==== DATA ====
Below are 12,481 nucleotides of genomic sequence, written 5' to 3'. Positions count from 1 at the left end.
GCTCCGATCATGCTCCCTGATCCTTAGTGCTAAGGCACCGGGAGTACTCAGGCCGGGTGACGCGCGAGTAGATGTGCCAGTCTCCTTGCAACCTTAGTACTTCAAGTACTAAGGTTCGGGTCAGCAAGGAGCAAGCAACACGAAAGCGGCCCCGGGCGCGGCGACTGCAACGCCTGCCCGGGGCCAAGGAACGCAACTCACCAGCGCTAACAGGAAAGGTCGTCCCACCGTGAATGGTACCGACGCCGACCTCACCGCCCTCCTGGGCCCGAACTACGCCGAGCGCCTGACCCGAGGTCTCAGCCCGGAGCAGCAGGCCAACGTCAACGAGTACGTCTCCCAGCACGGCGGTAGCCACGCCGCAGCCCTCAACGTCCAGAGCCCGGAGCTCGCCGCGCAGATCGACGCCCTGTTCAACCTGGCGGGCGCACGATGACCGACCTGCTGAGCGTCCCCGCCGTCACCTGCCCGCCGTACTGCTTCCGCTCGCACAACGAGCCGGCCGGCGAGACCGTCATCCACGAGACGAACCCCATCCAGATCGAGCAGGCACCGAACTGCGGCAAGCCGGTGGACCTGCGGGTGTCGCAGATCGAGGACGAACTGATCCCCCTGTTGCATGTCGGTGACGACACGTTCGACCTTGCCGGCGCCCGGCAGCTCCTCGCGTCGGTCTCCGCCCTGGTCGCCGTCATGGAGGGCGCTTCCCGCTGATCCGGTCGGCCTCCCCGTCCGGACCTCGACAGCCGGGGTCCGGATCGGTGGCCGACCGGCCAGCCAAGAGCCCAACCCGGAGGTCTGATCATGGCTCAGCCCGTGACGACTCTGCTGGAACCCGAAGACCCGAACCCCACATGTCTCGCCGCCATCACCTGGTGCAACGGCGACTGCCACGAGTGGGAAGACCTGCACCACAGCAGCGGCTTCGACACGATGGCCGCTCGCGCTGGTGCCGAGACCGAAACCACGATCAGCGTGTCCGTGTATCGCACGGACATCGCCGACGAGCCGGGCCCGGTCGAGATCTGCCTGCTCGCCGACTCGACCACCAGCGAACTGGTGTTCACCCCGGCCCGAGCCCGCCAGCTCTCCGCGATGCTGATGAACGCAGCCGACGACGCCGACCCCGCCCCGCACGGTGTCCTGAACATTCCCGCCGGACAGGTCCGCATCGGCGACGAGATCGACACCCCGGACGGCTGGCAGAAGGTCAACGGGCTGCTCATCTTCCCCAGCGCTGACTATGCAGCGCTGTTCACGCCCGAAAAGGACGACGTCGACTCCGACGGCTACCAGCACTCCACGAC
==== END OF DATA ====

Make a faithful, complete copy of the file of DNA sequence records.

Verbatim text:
Below are 12,481 nucleotides of genomic sequence, written 5' to 3'. Positions count from 1 at the left end.
GCTCCGATCATGCTCCCTGATCCTTAGTGCTAAGGCACCGGGAGTACTCAGGCCGGGTGACGCGCGAGTAGATGTGCCAGTCTCCTTGCAACCTTAGTACTTCAAGTACTAAGGTTCGGGTCAGCAAGGAGCAAGCAACACGAAAGCGGCCCCGGGCGCGGCGACTGCAACGCCTGCCCGGGGCCAAGGAACGCAACTCACCAGCGCTAACAGGAAAGGTCGTCCCACCGTGAATGGTACCGACGCCGACCTCACCGCCCTCCTGGGCCCGAACTACGCCGAGCGCCTGACCCGAGGTCTCAGCCCGGAGCAGCAGGCCAACGTCAACGAGTACGTCTCCCAGCACGGCGGTAGCCACGCCGCAGCCCTCAACGTCCAGAGCCCGGAGCTCGCCGCGCAGATCGACGCCCTGTTCAACCTGGCGGGCGCACGATGACCGACCTGCTGAGCGTCCCCGCCGTCACCTGCCCGCCGTACTGCTTCCGCTCGCACAACGAGCCGGCCGGCGAGACCGTCATCCACGAGACGAACCCCATCCAGATCGAGCAGGCACCGAACTGCGGCAAGCCGGTGGACCTGCGGGTGTCGCAGATCGAGGACGAACTGATCCCCCTGTTGCATGTCGGTGACGACACGTTCGACCTTGCCGGCGCCCGGCAGCTCCTCGCGTCGGTCTCCGCCCTGGTCGCCGTCATGGAGGGCGCTTCCCGCTGATCCGGTCGGCCTCCCCGTCCGGACCTCGACAGCCGGGGTCCGGATCGGTGGCCGACCGGCCAGCCAAGAGCCCAACCCGGAGGTCTGATCATGGCTCAGCCCGTGACGACTCTGCTGGAACCCGAAGACCCGAACCCCACATGTCTCGCCGCCATCACCTGGTGCAACGGCGACTGCCACGAGTGGGAAGACCTGCACCACAGCAGCGGCTTCGACACGATGGCCGCTCGCGCTGGTGCCGAGACCGAAACCACGATCAGCGTGTCCGTGTATCGCACGGACATCGCCGACGAGCCGGGCCCGGTCGAGATCTGCCTGCTCGCCGACTCGACCACCAGCGAACTGGTGTTCACCCCGGCCCGAGCCCGCCAGCTCTCCGCGATGCTGATGAACGCAGCCGACGACGCCGACCCCGCCCCGCACGGTGTCCTGAACATTCCCGCCGGACAGGTCCGCATCGGCGACGAGATCGACACCCCGGACGGCTGGCAGAAGGTCAACGGGCTGCTCATCTTCCCCAGCGCTGACTATGCAGCGCTGTTCACGCCCGAAAAGGACGACGTCGACTCCGACGGCTACCAGCACTCCACGAC